Essentially arguing that because the coup did not succeed, it did not happen, Rubio said: “I think it’s important to characterize this as it was. It was a riot. It was a dangerous riot. It was a violent one…. But I don’t think, people should not be misled to think, that this somehow was on the verge of overthrowing the government or preventing the certification.”

While Rubio was downplaying the severity of the coup, on Wednesday’s edition of the fascistic War Room Pandemic podcast, hosted by former Trump adviser Steve Bannon, admirer of Adolf Hitler and North Carolina congressman Madison Cawthorn welcomed a “civil war” within the Republican Party.

“Is there a civil war, and what are we going to do with these kind of establishment leaders like Mitch McConnell that continue to mock MAGA and cross purposes with President Trump?” Bannon asked his guest, who, on the day of the failed putsch, told Trump supporters in Washington D.C. that it was “time to fight.”

After saying that there was “unity” in the Republican House for Trump’s coup, Cawthorn threatened that “on the Senate side, I genuinely do believe there needs to be intraparty conflict.”

Cawthorn added: “A lot of people don’t want to say this and it’s going to get me into trouble with leadership, but I really don’t care about that, there does need to be some form of conflict within the Republican Party because we need to get rid of these establishment go-along to get-along Republicans.”

Cawthorn himself is facing a challenge calling for him to be disqualified for the November midterm elections by the North Carolina Board of Elections. This is based on an “insurrection” clause that was added to the US Constitution following the Civil War. On Monday, the Board argued in court against a lawsuit filed by Cawthorn seeking to shut down the challenge. The board said it does have the power to block Cawthorn from running for reelection because of the role he played in the failed coup.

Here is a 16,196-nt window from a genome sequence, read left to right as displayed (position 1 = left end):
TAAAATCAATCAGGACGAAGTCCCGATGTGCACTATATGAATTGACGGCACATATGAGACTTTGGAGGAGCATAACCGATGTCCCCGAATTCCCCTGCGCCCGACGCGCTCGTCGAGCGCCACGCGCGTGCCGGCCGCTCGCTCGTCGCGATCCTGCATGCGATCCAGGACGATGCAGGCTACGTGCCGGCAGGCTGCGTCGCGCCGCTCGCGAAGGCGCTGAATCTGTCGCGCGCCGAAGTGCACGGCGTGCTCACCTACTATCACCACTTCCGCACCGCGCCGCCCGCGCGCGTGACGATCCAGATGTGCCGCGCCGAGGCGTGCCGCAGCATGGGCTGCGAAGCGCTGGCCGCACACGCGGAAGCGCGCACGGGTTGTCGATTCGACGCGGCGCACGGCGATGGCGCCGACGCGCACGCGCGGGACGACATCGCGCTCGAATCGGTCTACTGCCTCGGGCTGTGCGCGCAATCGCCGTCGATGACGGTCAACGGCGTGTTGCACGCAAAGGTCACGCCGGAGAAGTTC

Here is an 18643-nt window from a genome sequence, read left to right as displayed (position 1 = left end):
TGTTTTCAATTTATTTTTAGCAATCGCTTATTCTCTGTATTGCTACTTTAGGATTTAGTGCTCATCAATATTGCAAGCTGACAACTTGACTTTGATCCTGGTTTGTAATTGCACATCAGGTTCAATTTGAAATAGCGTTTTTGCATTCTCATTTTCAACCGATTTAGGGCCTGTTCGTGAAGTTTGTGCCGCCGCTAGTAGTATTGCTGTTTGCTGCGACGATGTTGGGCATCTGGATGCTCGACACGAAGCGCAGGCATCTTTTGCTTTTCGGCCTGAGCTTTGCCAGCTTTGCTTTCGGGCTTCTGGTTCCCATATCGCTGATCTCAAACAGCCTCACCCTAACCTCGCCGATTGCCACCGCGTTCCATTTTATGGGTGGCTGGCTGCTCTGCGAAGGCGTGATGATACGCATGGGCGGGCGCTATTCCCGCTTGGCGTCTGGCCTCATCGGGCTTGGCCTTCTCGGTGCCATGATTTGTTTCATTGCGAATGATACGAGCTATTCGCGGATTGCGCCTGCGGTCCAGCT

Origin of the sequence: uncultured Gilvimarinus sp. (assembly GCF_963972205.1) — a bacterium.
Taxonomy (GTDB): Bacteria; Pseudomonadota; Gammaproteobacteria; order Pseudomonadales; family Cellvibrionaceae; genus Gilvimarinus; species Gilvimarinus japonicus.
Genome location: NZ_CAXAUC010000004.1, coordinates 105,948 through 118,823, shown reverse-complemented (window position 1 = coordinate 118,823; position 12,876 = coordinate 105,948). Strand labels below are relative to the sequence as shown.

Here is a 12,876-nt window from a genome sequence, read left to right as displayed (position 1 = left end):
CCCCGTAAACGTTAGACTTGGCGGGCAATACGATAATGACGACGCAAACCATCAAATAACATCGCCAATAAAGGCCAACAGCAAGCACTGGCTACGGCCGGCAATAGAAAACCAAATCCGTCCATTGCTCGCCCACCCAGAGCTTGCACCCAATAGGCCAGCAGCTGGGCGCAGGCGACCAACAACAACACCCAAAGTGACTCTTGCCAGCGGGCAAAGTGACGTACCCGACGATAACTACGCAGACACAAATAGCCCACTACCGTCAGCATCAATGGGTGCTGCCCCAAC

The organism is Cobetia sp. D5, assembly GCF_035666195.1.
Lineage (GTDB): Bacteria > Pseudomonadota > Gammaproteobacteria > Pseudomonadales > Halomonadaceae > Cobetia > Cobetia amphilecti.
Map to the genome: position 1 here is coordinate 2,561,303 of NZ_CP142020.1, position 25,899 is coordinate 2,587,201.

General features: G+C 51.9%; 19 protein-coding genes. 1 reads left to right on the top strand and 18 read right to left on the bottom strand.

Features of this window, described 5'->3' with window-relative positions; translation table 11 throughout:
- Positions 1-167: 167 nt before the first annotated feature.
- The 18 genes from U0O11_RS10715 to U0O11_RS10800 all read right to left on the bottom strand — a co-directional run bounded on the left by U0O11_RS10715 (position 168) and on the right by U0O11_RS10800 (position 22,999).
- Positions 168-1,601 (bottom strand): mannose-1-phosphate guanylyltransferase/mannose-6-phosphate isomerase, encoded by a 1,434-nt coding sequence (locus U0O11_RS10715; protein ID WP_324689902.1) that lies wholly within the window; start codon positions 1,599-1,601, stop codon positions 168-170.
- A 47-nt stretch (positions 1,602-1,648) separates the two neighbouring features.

“States have long enforced age and residency requirements, without question and with very few if any legal challenges,” the board wrote. “The State has the same authority to police which candidates should or should not be disqualified per Section 3 of the Fourteenth Amendment.”

While the case is still pending in court, Cawthorn warned, without a hint of irony or self-awareness, on Bannon’s podcast: “This is only going to lead to one place if you want to try and take the right of the people away to be able to vote for their elected official. This is going down a very dangerous path.”

As the Republican Party, and with it, large sections of the ruling class, embrace extra-parliamentary methods amid the historic crisis of the capitalist system and growing working class resistance to unending mass death and impoverishment, the Democratic Party continues to extend an olive branch to its “Republican colleagues.”

In her weekly press conference, Speaker of the House Nancy Pelosi, less than a week after the RNC’s resolution, once again declared her desire for a “strong Republican Party.”

“The country needs a strong Republican Party,” said Pelosi “They have made great contributions to our country. I say this to Republicans all the time. Take back your party from this cult. Take back your party. America needs a strong Republican Party.”

The Democrats grovel for “unity” with their far-right “colleagues” because, in the final analysis, they fear mass social and political opposition from below against the capitalist system more than they fear violence from their fascist opponents. The Socialist Equality Party fights for the political independence of the working class from both big business parties and the capitalist system they defend.